WATKINS GLEN, N.Y. — Juan Pablo Montoya erased 113 races of futility Sunday, winning a duel with Marcos Ambrose and the Sprint Cup race at Watkins Glen International.
Montoya, who started third, pulled away on a late restart from Ambrose, his biggest challenger all day, and beat Kurt Busch by 4.7 seconds in the 90-lap race around the 11-turn, 2.45-mile layout.
It was Montoya’s second career victory, the other coming on NASCAR’s other road course at Sonoma in 2007, 113 races ago. Ambrose was third, his third straight top-three finish at Watkins Glen, followed by AJ Allmendinger and polesitter Carl Edwards.
“It’s about time,” Montoya said. “We’ve lost a lot of them, gave away a lot of them. It gets frustrating, everybody fighting.”
Jamie McMurray, Tony Stewart, Kyle Busch, Jeff Burton and Jeff Gordon rounded out the top 10.
It was the first career victory for Montoya’s crew chief, Brian Pattie, whose call for four tires at the Brickyard 400 cost his driver a chance at victory.
“It’s huge,” Pattie said, fighting back tears. “I still want to win on an oval. He wants to prove his point. The Brickyard was my fault. Hope this makes up for it. Trophies mean a lot. It’s pretty cool.”
Ambrose, who won his third straight Nationwide race at The Glen on Saturday, was poised to capture his first Sprint Cup victory at Sonoma in June when things went awry. He stalled his No. 47 while leading under a late caution, was unable to keep pace, had to restart seventh when he couldn’t get it refired, and finished sixth.
He seemed destined to finally break through, but the handling went away on the last set of tires and Kurt Busch slipped past him late.
“It hurts,” Ambrose said. “It doesn’t feel nice.”
Montoya was able to pull away on every restart, but each time Ambrose reeled him back in. But when the race restarted for the final time with 15 laps remaining, Kurt Busch passed Ambrose as Montoya took off again, pulling away as Busch kept Ambrose at bay.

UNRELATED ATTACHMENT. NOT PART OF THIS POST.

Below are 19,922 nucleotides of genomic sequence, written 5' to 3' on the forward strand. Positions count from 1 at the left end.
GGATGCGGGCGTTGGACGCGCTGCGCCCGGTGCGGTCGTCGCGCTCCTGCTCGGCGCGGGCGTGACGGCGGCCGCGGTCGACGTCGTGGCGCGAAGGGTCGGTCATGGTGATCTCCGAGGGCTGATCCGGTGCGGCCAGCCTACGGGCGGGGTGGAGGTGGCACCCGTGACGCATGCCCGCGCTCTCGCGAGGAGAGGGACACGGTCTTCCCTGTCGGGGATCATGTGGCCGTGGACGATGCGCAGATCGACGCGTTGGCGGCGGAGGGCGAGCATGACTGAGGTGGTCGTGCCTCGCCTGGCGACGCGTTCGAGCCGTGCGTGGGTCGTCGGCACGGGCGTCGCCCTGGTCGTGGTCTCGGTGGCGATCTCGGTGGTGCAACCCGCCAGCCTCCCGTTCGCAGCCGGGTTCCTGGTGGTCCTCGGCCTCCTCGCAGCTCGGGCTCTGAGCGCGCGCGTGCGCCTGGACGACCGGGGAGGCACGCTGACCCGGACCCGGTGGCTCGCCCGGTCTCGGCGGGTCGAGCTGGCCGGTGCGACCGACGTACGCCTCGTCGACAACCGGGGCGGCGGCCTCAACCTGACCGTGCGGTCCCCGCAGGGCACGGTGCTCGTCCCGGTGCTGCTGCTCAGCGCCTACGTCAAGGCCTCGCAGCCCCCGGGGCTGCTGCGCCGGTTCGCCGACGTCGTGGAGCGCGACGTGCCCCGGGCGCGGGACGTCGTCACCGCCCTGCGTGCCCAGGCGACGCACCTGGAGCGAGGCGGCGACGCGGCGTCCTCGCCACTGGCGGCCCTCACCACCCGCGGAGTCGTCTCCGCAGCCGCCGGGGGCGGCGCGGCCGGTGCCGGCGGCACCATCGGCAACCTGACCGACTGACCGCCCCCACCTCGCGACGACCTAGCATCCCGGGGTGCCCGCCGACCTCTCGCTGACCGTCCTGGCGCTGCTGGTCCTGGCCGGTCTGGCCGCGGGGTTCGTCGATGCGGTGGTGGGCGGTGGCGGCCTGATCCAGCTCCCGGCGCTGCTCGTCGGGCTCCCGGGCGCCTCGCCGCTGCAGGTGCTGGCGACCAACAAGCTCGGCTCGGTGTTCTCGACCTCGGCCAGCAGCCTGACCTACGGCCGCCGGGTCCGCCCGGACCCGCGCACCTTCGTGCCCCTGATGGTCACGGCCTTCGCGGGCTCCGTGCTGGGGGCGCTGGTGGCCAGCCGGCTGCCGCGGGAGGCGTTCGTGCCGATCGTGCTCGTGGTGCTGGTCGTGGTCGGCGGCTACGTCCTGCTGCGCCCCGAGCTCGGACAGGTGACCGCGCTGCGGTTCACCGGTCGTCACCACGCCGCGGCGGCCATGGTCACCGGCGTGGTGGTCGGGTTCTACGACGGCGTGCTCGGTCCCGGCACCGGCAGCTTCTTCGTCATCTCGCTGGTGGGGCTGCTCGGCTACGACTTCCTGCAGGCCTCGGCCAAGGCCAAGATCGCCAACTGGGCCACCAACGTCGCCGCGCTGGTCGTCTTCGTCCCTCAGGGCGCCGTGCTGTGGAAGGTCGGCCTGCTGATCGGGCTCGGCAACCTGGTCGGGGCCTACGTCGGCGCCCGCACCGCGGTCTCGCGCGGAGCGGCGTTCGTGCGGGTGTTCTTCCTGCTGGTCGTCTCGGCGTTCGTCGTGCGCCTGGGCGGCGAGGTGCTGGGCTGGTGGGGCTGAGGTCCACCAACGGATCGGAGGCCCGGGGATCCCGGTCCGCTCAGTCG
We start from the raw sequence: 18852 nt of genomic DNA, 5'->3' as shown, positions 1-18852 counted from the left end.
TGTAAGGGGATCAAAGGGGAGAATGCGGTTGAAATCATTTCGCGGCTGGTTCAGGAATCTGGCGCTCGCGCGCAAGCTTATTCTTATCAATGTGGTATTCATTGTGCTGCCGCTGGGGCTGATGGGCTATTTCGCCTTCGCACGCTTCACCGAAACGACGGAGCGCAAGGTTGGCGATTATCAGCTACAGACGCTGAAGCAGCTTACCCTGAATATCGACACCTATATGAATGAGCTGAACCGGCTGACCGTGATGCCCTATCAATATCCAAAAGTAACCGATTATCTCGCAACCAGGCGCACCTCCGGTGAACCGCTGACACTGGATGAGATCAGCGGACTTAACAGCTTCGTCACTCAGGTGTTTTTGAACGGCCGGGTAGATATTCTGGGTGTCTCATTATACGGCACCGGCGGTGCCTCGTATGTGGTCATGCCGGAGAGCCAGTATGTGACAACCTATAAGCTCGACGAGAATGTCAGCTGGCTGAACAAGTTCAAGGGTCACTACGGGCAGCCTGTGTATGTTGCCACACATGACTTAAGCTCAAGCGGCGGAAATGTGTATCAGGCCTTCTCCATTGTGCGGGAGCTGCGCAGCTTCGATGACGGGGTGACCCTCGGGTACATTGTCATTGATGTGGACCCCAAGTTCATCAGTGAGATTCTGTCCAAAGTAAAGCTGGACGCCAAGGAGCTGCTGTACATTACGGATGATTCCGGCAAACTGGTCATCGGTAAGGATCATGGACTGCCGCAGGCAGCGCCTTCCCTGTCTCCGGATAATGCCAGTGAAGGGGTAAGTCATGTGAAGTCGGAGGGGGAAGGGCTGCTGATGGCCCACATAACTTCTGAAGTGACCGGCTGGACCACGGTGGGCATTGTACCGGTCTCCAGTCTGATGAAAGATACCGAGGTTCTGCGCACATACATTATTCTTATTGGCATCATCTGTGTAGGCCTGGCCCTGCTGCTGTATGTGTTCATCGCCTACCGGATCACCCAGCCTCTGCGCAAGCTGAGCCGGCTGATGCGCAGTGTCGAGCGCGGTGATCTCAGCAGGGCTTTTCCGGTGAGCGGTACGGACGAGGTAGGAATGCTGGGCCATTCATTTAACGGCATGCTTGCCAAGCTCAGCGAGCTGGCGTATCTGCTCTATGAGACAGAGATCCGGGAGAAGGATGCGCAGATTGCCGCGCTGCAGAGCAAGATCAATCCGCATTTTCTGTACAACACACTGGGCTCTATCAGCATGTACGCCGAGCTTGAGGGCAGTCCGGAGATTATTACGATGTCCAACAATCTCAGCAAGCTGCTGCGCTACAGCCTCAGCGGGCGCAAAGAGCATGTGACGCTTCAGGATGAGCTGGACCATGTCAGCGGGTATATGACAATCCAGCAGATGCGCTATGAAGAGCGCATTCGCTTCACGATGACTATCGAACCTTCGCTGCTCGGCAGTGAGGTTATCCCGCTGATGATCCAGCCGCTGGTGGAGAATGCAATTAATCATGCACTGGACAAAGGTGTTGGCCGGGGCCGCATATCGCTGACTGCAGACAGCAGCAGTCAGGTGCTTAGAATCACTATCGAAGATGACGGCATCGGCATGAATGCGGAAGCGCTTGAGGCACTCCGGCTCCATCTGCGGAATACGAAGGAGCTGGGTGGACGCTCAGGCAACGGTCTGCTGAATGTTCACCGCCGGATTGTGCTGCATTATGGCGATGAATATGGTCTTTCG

Ambrose got past Busch in the first turn of lap 77 and began the chase again as it became a two-car contest. This time, Ambrose was unable to cut into the lead as Montoya steadily pulled away, increasing his lead from 1.7 seconds to 4.2 seconds in a five-lap span.
Ambrose, who started 11th, steadily made his way up through the field after the green flag waved and was second on lap 24. Edwards took second from Ambrose on a restart a third of the way through the race after the first caution, but Ambrose came right back to retake the spot entering the first turn on the next lap and began stalking Montoya.
Montoya was hard on the brakes, often smoking the tires, as Ambrose stayed glued to his back bumper. Ambrose nearly touched Montoya on lap 39, but backed off. Both were side by side in the inner loop at the top of the high-speed esses on lap 40. Ambrose finally made the pass on the 41st lap in turn one, forcing Montoya onto the runoff area with an aggressive inside move.
After a mid-race caution for an accident, Ambrose led the field to green but lost three positions on the restart as Montoya regained the top spot with Kurt Busch and Allmendinger also slipping past Ambrose.
Ambrose passed Allmendinger again on the next lap, then sailed past Kurt Busch in turn one on lap 50 and began to chase Montoya for the second time.
Ambrose pulled back on Montoya’s back bumper on lap 58 with Brad Keselowski fighting to stay on the lead lap as the two filled his rearview mirror with their final pit stop looming.
Both pitted together with 30 laps remaining and Montoya beat Ambrose out before a caution flew for debris.
Montoya held off Ambrose when the race restarted, but two laps later Stewart clipped Boris Said in the exit of turn one, a hard downhill right-hander, sending Said into the guardrail to bring out another caution.
That erased any worries about fuel in case of overtime, but as soon as the race restarted, Jimmie Johnson and Denny Hamlin were involved in a crash in turn 7 to bring out another caution. Johnson’s No. 48 Chevy slammed a retaining wall and the front of Hamlin’s No. 11 Toyota was crushed.